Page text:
Venezuela to nationalize U.S.-owned bottle manufacturer


Charging U.S. bottle manufacturer Owens- Illinois with worker exploitation and environmental damage, Venezuelan President Hugo Chavez has announced plans to confiscate the local unit of the company, the 200th nationalization of a private firm this year.

The seizure comes as Venezuela suffers through a sinking economy and the continent’s highest inflation rate. Some experts blame the conditions in part on the inefficiency caused by Chavez’s takeovers of private industry, an element of his so-called 21st century socialism program.

The American company said Wednesday that it soon expected to be formally served with a takeover notice, and that it would include the effect of losing its 50-year-old Venezuelan operation in its report to shareholders on third-quarter financial results due out late Wednesday.


State Department spokesman Philip J. Crowley said Tuesday that the U.S. government was waiting to see what concrete action Chavez takes. If a takeover happens, he said, the company was due “effective, adequate and rapid” compensation for its property.

Reached at corporate headquarters in Perrysburg, Ohio, Owens-Illinois spokeswoman Stephanie Johnston said the company rejected Chavez’s charges of environmental damage, saying it had received four government commendations for its policies this year.

She added that her company, which operates two factories in Valera and Los Guayos that together employ about 1,050 people, was aware of the “dynamics” behind the nationalizations. Nonetheless, she said, the firm was surprised by Chavez’s announcement and learned of it via TV reports.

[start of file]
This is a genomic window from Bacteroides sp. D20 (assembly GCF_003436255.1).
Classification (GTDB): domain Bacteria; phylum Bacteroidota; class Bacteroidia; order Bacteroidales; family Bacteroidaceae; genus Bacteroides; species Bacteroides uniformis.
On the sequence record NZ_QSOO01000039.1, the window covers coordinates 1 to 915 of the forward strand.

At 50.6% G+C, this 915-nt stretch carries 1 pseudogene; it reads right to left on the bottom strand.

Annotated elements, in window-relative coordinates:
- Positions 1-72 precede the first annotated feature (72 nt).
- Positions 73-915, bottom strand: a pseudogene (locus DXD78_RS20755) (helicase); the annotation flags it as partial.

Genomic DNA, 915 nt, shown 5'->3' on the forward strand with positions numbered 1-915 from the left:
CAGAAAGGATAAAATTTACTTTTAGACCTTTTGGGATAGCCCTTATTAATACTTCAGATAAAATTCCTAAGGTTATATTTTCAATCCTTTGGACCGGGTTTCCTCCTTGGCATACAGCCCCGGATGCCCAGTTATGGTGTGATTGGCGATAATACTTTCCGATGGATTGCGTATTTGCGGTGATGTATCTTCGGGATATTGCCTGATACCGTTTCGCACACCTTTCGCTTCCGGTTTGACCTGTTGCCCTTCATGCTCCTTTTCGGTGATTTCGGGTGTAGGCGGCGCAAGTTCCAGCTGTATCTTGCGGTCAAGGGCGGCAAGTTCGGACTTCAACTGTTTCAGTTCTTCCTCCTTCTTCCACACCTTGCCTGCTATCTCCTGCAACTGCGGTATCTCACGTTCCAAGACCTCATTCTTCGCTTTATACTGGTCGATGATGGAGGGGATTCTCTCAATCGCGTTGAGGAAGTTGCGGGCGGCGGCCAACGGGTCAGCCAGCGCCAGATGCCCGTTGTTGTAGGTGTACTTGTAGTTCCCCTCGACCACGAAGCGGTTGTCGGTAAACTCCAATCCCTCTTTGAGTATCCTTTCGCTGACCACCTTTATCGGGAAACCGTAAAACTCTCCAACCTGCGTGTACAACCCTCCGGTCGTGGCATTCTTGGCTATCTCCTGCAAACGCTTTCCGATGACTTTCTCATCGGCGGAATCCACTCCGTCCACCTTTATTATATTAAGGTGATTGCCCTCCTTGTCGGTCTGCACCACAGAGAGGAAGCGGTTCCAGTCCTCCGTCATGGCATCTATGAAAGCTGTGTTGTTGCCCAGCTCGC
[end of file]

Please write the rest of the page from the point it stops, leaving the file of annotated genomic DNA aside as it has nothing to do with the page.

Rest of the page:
“Our main concern at the moment is the safety of our workers,” Johnston said.

The glass container manufacturer has more than 22,000 employees in 21 countries, according to its website.

In a TV interview Tuesday, Carlos Larrazabal, head of Venezuela’s largest industry association, Conindustria, said 131 companies were seized last year, not including small farms and agribusinesses taken over by the agency in charge of land redistribution.

Chavez has long been an advocate of socialist economics and a critic of American foreign policy. His nationalizations have included many U.S. telecommunications, energy and oil field service companies, such as units of Cargill and ConocoPhillips. Domestic and foreign-owned food companies have been a special target, as Chavez has blamed them for double-digit inflation in food prices and the scarcity of many items.

This month, Chavez ordered the seizure of Agroislena, which with 82 outlets is one of the largest distributors of farm products in Venezuela.

In interviews with a Valera newspaper, Owens-Illinois workers expressed concern over the uncertainty created by the takeover.

“Taking this decision, they are alleging we are exploited, mistreated and that we work under insecure conditions,” said one worker who requested anonymity. “Nothing could be farther from the truth. We don’t want to participate in politics. We want to work and that’s it.”

Owens-Illinois’ largest customer in Venezuela is Empresas Polar, a leading beverage and food producer whose owners have criticized Chavez’s policies. This year Chavez, who has been in office since 1999, announced plans to seize a Pepsi bottling operation in Barquisimeto owned by Polar and build housing there.

Venezuela’s economy is expected to shrink 2% or more this year, while the rest of Latin America is enjoying better times, with 4% regional expansion projected by some economists. Inflation in Venezuela has run at 30% or more this year.

Special correspondents Mogollon reported from Caracas and Kraul from Bogota.